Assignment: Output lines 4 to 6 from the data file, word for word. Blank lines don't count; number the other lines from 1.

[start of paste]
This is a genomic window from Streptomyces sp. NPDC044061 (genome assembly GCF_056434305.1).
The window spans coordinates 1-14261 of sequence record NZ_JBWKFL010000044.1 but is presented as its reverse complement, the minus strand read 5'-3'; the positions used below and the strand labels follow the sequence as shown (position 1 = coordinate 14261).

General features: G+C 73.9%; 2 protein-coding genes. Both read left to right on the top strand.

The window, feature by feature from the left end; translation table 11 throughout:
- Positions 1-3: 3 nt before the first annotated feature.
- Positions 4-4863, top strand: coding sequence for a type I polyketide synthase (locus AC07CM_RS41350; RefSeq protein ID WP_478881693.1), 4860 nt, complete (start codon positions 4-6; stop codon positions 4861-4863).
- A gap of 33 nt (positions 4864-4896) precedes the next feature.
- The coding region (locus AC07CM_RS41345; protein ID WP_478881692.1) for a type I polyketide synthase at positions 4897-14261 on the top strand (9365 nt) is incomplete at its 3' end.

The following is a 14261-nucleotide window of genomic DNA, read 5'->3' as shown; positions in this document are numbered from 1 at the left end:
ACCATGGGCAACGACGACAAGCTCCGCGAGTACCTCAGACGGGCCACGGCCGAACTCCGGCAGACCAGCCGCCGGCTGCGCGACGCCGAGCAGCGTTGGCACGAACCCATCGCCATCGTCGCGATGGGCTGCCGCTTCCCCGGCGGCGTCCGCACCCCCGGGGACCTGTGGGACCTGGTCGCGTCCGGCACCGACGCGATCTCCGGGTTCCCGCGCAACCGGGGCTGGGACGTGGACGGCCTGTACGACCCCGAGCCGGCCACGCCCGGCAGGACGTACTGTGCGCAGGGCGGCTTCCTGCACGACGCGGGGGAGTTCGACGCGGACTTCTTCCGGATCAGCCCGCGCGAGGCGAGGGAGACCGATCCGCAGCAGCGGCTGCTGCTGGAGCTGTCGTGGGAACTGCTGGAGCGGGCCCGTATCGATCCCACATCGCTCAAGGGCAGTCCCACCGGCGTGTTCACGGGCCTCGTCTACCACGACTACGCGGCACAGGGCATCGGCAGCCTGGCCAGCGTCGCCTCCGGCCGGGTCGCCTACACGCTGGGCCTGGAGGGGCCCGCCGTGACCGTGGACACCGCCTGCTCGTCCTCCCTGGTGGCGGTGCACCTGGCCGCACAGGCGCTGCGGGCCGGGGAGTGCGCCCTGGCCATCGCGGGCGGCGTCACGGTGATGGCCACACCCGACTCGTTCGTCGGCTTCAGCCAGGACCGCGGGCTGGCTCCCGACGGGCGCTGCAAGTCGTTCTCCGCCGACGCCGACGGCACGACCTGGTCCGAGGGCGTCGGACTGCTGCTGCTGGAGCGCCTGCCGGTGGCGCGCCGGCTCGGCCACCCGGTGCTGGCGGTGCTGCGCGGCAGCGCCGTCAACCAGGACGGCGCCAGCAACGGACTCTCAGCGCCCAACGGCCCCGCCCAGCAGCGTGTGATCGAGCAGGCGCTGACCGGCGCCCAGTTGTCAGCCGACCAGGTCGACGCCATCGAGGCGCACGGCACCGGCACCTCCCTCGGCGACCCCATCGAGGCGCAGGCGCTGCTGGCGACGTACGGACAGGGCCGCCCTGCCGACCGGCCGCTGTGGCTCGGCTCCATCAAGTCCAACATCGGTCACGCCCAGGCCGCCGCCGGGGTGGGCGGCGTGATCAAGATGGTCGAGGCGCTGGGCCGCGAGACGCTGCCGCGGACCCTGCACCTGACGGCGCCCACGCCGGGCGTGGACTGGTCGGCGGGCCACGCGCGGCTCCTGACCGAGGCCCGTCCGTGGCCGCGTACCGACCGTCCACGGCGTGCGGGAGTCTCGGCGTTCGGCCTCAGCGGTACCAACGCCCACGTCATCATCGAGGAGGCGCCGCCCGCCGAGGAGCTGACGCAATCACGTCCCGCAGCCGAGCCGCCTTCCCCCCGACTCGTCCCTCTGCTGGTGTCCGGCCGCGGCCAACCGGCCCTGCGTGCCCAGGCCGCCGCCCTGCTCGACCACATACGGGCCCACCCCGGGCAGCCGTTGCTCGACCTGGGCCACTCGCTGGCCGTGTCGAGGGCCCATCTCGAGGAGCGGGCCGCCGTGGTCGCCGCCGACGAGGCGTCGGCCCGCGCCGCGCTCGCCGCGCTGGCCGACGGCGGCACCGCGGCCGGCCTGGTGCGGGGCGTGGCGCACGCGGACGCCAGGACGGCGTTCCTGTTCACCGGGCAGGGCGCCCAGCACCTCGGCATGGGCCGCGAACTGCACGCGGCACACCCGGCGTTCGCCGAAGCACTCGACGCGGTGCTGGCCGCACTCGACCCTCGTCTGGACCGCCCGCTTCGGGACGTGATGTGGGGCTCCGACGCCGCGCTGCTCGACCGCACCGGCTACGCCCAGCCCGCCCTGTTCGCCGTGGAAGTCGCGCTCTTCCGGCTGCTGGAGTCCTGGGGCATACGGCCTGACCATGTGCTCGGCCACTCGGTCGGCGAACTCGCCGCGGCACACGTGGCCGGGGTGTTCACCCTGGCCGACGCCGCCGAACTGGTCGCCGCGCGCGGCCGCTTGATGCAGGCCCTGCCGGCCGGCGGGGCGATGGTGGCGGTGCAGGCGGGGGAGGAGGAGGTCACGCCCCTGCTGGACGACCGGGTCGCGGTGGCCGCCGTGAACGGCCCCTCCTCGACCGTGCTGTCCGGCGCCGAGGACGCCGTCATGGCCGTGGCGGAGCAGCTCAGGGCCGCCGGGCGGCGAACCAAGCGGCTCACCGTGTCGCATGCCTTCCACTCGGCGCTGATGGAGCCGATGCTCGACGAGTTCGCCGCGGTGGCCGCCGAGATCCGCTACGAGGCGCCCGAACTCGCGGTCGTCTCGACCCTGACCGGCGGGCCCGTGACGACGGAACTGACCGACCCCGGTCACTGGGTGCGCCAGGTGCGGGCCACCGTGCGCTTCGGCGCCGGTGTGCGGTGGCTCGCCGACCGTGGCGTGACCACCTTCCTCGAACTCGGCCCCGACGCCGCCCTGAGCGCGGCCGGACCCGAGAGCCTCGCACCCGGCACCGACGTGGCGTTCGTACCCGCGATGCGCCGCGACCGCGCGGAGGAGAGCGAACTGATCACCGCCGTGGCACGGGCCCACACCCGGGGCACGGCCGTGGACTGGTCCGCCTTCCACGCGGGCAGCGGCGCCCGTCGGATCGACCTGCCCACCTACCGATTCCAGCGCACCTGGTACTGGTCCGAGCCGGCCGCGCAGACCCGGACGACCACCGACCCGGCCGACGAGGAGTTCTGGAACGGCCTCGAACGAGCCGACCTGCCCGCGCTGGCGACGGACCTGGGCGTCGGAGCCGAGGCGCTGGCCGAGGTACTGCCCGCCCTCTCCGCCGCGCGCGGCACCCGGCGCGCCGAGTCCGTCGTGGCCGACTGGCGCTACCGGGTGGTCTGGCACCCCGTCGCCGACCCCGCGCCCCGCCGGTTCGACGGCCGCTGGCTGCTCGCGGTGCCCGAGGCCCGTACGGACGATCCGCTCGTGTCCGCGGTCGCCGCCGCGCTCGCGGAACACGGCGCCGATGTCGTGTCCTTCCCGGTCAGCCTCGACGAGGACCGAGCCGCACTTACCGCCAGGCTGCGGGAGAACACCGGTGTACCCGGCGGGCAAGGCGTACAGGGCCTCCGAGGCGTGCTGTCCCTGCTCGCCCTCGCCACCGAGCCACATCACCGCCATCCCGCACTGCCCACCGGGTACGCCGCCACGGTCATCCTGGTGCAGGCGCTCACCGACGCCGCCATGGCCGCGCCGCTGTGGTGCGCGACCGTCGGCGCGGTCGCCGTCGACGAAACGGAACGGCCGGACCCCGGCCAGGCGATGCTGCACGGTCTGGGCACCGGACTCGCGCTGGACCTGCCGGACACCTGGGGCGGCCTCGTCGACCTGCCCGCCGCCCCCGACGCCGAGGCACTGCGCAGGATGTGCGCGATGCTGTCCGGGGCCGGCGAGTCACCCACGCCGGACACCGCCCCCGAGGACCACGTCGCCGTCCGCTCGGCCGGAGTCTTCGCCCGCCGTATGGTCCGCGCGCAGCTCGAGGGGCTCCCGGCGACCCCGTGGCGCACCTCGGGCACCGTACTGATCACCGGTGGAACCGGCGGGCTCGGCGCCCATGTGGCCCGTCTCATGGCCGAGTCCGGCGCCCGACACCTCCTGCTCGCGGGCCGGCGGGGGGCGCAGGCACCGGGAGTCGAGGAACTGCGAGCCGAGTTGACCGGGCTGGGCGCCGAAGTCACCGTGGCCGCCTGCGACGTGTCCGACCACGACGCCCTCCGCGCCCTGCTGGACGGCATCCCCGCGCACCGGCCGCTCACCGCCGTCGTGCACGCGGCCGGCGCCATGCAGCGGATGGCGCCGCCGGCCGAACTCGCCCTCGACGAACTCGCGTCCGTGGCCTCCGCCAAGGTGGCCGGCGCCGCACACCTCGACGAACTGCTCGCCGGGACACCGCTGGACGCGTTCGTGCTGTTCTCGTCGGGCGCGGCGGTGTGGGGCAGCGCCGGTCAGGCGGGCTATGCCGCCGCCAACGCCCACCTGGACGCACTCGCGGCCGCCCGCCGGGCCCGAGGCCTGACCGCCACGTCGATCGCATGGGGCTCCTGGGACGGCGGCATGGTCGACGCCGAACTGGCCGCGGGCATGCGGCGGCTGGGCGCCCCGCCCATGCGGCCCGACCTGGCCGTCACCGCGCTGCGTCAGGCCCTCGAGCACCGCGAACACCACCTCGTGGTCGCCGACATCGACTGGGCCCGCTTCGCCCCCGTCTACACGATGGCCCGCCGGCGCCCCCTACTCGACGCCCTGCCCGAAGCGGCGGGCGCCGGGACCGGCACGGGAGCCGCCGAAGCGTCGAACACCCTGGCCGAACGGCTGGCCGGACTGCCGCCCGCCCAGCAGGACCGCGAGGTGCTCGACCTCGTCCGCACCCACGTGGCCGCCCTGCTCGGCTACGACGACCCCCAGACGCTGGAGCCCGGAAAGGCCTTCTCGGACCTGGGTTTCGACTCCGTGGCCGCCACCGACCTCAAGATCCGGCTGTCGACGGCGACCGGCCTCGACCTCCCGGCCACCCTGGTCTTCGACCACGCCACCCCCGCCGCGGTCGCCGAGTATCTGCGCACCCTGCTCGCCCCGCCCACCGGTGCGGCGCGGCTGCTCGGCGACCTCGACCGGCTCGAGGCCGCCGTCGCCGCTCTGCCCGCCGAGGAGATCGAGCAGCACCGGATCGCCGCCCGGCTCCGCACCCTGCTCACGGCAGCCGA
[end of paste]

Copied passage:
The window, feature by feature from the left end; translation table 11 throughout:
- Positions 1-3: 3 nt before the first annotated feature.
- Positions 4-4863, top strand: coding sequence for a type I polyketide synthase (locus AC07CM_RS41350; RefSeq protein ID WP_478881693.1), 4860 nt, complete (start codon positions 4-6; stop codon positions 4861-4863).